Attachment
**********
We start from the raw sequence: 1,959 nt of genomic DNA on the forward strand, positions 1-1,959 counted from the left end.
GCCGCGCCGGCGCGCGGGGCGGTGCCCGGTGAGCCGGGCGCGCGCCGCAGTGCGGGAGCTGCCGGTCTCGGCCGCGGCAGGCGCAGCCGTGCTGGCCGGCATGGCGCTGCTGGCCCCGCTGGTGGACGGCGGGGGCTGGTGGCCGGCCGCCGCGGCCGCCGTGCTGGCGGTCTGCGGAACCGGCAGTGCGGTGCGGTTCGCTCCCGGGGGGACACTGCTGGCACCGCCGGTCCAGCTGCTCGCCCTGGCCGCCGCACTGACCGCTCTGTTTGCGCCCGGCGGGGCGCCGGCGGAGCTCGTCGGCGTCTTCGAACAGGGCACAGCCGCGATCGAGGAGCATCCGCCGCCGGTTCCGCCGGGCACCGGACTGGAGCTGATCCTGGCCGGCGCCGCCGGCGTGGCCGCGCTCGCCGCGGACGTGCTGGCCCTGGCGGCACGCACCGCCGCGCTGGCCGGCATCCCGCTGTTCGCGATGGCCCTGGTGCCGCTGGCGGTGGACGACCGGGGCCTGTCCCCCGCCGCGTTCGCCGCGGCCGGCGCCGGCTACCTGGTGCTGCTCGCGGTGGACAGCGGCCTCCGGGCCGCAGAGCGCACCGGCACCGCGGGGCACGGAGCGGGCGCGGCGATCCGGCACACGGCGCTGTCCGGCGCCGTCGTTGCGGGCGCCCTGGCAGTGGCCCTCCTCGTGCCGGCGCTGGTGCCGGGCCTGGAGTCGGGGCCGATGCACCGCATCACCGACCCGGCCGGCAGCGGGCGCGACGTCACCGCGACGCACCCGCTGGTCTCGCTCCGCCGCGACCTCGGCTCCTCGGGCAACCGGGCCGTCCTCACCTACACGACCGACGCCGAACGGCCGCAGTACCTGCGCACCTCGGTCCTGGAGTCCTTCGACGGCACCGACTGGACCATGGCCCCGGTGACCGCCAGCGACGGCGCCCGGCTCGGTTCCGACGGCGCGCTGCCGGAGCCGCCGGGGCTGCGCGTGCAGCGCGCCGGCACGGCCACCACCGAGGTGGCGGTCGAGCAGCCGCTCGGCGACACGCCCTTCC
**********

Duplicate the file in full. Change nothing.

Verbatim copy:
We start from the raw sequence: 1,959 nt of genomic DNA on the forward strand, positions 1-1,959 counted from the left end.
GCCGCGCCGGCGCGCGGGGCGGTGCCCGGTGAGCCGGGCGCGCGCCGCAGTGCGGGAGCTGCCGGTCTCGGCCGCGGCAGGCGCAGCCGTGCTGGCCGGCATGGCGCTGCTGGCCCCGCTGGTGGACGGCGGGGGCTGGTGGCCGGCCGCCGCGGCCGCCGTGCTGGCGGTCTGCGGAACCGGCAGTGCGGTGCGGTTCGCTCCCGGGGGGACACTGCTGGCACCGCCGGTCCAGCTGCTCGCCCTGGCCGCCGCACTGACCGCTCTGTTTGCGCCCGGCGGGGCGCCGGCGGAGCTCGTCGGCGTCTTCGAACAGGGCACAGCCGCGATCGAGGAGCATCCGCCGCCGGTTCCGCCGGGCACCGGACTGGAGCTGATCCTGGCCGGCGCCGCCGGCGTGGCCGCGCTCGCCGCGGACGTGCTGGCCCTGGCGGCACGCACCGCCGCGCTGGCCGGCATCCCGCTGTTCGCGATGGCCCTGGTGCCGCTGGCGGTGGACGACCGGGGCCTGTCCCCCGCCGCGTTCGCCGCGGCCGGCGCCGGCTACCTGGTGCTGCTCGCGGTGGACAGCGGCCTCCGGGCCGCAGAGCGCACCGGCACCGCGGGGCACGGAGCGGGCGCGGCGATCCGGCACACGGCGCTGTCCGGCGCCGTCGTTGCGGGCGCCCTGGCAGTGGCCCTCCTCGTGCCGGCGCTGGTGCCGGGCCTGGAGTCGGGGCCGATGCACCGCATCACCGACCCGGCCGGCAGCGGGCGCGACGTCACCGCGACGCACCCGCTGGTCTCGCTCCGCCGCGACCTCGGCTCCTCGGGCAACCGGGCCGTCCTCACCTACACGACCGACGCCGAACGGCCGCAGTACCTGCGCACCTCGGTCCTGGAGTCCTTCGACGGCACCGACTGGACCATGGCCCCGGTGACCGCCAGCGACGGCGCCCGGCTCGGTTCCGACGGCGCGCTGCCGGAGCCGCCGGGGCTGCGCGTGCAGCGCGCCGGCACGGCCACCACCGAGGTGGCGGTCGAGCAGCCGCTCGGCGACACGCCCTTCC